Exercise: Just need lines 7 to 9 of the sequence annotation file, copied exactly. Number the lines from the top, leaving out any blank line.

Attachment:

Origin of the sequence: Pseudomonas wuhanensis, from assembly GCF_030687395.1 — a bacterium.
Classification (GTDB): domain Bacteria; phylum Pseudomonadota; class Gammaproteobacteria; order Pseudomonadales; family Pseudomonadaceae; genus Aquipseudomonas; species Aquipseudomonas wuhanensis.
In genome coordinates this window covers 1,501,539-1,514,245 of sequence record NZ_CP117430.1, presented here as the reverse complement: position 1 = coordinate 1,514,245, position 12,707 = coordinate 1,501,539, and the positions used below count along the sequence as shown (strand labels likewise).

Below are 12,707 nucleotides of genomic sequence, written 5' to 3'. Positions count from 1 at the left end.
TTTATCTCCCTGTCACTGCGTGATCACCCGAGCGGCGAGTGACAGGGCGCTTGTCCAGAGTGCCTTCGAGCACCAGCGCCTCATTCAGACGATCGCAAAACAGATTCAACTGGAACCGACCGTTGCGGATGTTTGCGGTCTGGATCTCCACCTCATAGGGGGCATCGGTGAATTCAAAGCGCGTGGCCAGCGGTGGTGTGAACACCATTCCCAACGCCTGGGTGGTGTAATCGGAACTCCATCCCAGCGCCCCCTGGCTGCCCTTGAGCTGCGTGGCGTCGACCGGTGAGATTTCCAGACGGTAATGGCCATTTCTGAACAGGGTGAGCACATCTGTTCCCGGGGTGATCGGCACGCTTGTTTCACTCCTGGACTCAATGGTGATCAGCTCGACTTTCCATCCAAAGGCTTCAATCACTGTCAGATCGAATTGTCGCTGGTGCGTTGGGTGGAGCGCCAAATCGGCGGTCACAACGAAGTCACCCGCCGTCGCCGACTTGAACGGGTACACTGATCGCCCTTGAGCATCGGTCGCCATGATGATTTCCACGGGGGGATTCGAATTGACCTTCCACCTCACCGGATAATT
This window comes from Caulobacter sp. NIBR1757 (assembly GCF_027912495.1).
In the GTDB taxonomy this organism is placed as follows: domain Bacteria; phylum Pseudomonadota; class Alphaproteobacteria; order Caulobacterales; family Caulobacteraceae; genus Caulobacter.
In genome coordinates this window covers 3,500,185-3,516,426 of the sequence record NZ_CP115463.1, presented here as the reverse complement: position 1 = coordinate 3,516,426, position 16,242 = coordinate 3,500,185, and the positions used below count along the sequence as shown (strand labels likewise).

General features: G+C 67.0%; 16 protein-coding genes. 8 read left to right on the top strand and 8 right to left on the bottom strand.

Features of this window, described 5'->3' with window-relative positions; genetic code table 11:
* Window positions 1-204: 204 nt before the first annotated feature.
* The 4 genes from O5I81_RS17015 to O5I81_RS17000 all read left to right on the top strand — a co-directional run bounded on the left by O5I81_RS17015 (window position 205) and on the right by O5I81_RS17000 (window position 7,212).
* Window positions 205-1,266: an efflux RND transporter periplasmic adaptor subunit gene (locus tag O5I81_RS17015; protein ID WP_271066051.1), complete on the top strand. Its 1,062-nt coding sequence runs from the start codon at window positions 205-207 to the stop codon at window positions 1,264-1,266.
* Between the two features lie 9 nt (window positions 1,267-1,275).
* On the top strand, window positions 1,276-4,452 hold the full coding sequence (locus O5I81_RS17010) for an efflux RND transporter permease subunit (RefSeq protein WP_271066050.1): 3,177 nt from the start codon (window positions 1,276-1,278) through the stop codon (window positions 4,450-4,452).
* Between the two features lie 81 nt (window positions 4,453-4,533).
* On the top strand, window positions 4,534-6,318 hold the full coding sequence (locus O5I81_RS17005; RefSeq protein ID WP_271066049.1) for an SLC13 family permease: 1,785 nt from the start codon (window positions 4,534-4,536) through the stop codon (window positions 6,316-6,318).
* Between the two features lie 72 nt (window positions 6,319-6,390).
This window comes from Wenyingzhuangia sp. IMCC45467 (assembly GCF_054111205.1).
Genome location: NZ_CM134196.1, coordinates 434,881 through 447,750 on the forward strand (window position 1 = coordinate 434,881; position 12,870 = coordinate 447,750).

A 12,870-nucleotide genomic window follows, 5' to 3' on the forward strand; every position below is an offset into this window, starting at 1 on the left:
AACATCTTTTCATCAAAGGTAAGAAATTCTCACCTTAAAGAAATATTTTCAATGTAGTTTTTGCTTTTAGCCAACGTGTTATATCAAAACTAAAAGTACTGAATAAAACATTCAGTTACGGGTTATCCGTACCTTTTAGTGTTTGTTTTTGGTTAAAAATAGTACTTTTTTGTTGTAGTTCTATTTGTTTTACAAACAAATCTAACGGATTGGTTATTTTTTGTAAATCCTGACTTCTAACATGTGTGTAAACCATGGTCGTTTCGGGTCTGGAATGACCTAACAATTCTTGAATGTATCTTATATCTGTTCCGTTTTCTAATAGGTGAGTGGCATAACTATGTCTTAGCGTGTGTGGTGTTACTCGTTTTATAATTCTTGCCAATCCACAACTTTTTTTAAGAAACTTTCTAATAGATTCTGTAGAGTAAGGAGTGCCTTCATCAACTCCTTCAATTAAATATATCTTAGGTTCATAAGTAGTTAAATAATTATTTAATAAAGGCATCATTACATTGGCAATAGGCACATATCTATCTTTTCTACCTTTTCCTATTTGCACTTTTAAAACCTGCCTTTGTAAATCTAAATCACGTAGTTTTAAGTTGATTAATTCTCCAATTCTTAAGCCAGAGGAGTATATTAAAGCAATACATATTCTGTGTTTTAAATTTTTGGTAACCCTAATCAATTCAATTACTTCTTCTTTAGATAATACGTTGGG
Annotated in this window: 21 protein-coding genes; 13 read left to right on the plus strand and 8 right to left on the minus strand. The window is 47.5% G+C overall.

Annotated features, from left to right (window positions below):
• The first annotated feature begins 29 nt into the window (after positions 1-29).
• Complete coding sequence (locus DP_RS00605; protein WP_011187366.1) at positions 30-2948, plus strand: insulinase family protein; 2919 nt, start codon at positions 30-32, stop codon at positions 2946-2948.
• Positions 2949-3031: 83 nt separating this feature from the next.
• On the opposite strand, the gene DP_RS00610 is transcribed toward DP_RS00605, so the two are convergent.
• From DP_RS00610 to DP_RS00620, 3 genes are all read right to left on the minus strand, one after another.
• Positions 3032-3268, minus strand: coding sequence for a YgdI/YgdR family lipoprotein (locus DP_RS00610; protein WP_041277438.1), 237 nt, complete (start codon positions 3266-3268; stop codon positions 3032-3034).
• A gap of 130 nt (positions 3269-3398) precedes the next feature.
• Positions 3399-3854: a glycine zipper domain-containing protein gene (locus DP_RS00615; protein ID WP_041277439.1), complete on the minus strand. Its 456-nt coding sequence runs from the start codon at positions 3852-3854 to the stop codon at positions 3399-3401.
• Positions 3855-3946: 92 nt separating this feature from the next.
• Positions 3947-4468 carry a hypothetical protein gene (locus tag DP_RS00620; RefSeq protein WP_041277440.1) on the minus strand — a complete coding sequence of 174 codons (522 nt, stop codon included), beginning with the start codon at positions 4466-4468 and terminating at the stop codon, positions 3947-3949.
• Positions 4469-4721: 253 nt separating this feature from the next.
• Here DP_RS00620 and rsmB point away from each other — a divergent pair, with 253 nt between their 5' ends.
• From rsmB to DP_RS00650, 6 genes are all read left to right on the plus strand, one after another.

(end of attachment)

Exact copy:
In the GTDB taxonomy this organism is placed as follows: domain Bacteria; phylum Pseudomonadota; class Alphaproteobacteria; order Caulobacterales; family Caulobacteraceae; genus Caulobacter.
In genome coordinates this window covers 3,500,185-3,516,426 of the sequence record NZ_CP115463.1, presented here as the reverse complement: position 1 = coordinate 3,516,426, position 16,242 = coordinate 3,500,185, and the positions used below count along the sequence as shown (strand labels likewise).

General features: G+C 67.0%; 16 protein-coding genes. 8 read left to right on the top strand and 8 right to left on the bottom strand.